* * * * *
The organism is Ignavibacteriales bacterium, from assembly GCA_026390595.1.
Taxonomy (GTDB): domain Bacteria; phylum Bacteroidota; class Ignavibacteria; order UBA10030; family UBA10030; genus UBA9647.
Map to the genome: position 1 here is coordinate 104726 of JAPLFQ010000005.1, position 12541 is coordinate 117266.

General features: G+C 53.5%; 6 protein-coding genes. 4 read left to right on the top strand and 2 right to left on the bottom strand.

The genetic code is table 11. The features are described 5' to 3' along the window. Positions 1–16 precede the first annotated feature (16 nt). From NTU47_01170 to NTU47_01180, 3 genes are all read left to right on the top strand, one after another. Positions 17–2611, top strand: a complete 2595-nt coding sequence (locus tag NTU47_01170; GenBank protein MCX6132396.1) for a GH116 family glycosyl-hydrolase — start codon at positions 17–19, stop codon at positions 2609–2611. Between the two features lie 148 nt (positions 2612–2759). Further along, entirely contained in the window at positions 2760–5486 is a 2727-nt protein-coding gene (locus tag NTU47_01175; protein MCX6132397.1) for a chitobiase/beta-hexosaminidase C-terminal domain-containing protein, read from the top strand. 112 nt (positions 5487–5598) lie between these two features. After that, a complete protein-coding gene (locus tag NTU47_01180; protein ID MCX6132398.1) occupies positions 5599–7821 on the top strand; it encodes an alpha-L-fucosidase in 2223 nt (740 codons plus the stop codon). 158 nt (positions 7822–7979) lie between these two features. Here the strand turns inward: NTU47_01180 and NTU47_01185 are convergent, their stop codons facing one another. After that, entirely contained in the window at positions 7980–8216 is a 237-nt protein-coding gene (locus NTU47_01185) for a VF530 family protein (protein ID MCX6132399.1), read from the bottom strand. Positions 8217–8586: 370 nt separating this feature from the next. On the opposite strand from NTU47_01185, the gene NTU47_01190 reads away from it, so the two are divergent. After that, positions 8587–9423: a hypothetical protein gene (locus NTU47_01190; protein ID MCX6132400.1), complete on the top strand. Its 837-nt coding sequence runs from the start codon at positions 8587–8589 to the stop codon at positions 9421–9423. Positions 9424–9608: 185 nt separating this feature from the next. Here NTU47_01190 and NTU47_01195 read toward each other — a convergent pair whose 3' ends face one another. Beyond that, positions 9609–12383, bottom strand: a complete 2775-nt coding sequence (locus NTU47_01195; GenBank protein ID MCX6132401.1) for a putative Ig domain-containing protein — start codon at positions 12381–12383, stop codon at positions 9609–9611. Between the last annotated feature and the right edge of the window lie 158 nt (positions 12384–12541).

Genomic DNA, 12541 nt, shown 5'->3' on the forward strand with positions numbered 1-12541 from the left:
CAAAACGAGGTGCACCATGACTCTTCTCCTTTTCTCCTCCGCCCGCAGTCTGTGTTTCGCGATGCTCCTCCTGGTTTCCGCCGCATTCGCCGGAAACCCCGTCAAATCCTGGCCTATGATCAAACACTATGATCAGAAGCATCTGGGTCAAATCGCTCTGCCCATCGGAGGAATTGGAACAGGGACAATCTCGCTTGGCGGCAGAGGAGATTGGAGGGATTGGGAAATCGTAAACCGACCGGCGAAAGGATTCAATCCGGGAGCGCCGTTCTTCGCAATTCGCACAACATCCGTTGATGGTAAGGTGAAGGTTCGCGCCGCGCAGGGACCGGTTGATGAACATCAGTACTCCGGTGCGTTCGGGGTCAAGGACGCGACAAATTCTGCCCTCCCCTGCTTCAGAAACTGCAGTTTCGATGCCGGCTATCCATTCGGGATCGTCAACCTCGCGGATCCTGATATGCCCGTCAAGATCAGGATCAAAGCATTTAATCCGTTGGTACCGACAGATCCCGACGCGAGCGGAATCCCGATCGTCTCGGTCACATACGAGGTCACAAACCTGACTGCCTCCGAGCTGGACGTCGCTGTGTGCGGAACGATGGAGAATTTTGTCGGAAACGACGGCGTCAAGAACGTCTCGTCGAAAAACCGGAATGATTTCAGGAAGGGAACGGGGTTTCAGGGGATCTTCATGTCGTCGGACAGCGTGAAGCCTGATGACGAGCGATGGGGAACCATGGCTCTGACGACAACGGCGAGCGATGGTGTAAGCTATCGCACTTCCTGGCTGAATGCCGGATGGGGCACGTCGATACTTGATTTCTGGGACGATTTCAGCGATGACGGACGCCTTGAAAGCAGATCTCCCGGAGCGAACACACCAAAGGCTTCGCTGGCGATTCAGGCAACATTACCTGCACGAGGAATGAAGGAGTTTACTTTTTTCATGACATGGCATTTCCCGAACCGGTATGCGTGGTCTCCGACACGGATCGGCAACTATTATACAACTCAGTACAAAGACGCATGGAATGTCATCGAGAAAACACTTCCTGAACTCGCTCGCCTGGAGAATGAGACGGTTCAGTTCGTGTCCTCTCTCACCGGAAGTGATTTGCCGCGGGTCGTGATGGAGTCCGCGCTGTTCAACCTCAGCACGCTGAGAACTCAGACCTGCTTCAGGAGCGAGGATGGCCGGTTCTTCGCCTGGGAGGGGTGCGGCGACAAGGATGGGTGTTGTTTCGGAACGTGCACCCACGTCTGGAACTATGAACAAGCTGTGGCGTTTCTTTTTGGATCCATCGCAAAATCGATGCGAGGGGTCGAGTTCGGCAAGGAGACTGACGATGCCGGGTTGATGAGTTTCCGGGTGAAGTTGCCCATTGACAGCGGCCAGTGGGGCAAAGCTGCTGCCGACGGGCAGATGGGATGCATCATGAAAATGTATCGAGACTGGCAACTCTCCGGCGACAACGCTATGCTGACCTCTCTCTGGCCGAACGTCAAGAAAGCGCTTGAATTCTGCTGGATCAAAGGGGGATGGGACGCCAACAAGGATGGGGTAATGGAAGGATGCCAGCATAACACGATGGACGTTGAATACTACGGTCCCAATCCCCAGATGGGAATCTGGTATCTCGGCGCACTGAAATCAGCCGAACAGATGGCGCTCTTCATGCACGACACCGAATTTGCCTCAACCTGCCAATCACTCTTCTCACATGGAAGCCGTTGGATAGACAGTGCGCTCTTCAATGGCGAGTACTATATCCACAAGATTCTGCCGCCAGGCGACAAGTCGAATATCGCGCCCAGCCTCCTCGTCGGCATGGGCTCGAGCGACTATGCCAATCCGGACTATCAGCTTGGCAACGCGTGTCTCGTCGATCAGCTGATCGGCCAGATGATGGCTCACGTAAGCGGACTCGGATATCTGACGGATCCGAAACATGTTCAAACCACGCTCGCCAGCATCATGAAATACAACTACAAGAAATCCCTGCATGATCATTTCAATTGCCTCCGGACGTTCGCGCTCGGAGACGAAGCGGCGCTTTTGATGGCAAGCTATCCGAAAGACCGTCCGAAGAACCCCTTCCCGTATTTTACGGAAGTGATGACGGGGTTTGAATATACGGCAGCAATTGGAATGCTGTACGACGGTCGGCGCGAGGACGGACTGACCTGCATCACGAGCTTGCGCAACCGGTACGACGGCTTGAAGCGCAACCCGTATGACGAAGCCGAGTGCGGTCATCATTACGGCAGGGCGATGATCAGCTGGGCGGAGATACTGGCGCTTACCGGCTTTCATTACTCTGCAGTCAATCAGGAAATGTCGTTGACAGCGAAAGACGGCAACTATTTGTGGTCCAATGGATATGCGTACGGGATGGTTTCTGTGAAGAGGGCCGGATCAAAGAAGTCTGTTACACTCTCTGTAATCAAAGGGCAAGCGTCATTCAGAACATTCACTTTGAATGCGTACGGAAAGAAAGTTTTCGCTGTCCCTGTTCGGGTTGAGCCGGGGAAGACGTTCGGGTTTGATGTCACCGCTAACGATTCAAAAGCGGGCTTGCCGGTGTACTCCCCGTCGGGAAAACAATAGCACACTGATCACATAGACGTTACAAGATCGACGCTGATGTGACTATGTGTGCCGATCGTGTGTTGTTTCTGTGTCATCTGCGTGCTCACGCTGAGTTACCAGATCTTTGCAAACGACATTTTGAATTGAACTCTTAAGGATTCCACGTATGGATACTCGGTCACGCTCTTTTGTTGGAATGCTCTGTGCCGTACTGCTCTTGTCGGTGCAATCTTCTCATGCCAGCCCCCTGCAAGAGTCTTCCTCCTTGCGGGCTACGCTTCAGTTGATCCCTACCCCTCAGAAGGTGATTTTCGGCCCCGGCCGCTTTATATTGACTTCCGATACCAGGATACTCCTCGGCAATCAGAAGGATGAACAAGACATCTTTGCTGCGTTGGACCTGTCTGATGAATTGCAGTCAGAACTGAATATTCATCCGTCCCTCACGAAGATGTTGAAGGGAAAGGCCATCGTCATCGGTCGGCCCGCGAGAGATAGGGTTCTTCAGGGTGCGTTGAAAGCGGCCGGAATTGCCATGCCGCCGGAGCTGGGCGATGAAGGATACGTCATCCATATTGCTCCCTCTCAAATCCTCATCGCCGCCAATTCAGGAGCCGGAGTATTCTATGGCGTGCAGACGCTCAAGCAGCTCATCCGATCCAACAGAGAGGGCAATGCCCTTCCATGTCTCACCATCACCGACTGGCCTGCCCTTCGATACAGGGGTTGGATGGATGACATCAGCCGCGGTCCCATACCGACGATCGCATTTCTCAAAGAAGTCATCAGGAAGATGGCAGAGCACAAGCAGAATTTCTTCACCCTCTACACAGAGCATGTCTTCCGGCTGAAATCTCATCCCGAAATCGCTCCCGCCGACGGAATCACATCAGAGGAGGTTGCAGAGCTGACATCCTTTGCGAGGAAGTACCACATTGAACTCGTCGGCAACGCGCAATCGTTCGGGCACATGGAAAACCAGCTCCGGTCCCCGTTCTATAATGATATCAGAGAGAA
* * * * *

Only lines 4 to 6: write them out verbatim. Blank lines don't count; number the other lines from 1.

General features: G+C 53.5%; 6 protein-coding genes. 4 read left to right on the top strand and 2 right to left on the bottom strand.

The genetic code is table 11. The features are described 5' to 3' along the window. Positions 1–16 precede the first annotated feature (16 nt). From NTU47_01170 to NTU47_01180, 3 genes are all read left to right on the top strand, one after another. Positions 17–2611, top strand: a complete 2595-nt coding sequence (locus tag NTU47_01170; GenBank protein MCX6132396.1) for a GH116 family glycosyl-hydrolase — start codon at positions 17–19, stop codon at positions 2609–2611. Between the two features lie 148 nt (positions 2612–2759). Further along, entirely contained in the window at positions 2760–5486 is a 2727-nt protein-coding gene (locus tag NTU47_01175; protein MCX6132397.1) for a chitobiase/beta-hexosaminidase C-terminal domain-containing protein, read from the top strand. 112 nt (positions 5487–5598) lie between these two features. After that, a complete protein-coding gene (locus tag NTU47_01180; protein ID MCX6132398.1) occupies positions 5599–7821 on the top strand; it encodes an alpha-L-fucosidase in 2223 nt (740 codons plus the stop codon). 158 nt (positions 7822–7979) lie between these two features. Here the strand turns inward: NTU47_01180 and NTU47_01185 are convergent, their stop codons facing one another. After that, entirely contained in the window at positions 7980–8216 is a 237-nt protein-coding gene (locus NTU47_01185) for a VF530 family protein (protein ID MCX6132399.1), read from the bottom strand. Positions 8217–8586: 370 nt separating this feature from the next. On the opposite strand from NTU47_01185, the gene NTU47_01190 reads away from it, so the two are divergent. After that, positions 8587–9423: a hypothetical protein gene (locus NTU47_01190; protein ID MCX6132400.1), complete on the top strand. Its 837-nt coding sequence runs from the start codon at positions 8587–8589 to the stop codon at positions 9421–9423. Positions 9424–9608: 185 nt separating this feature from the next. Here NTU47_01190 and NTU47_01195 read toward each other — a convergent pair whose 3' ends face one another. Beyond that, positions 9609–12383, bottom strand: a complete 2775-nt coding sequence (locus NTU47_01195; GenBank protein ID MCX6132401.1) for a putative Ig domain-containing protein — start codon at positions 12381–12383, stop codon at positions 9609–9611. Between the last annotated feature and the right edge of the window lie 158 nt (positions 12384–12541).

Genomic DNA, 12541 nt, shown 5'->3' on the forward strand with positions numbered 1-12541 from the left: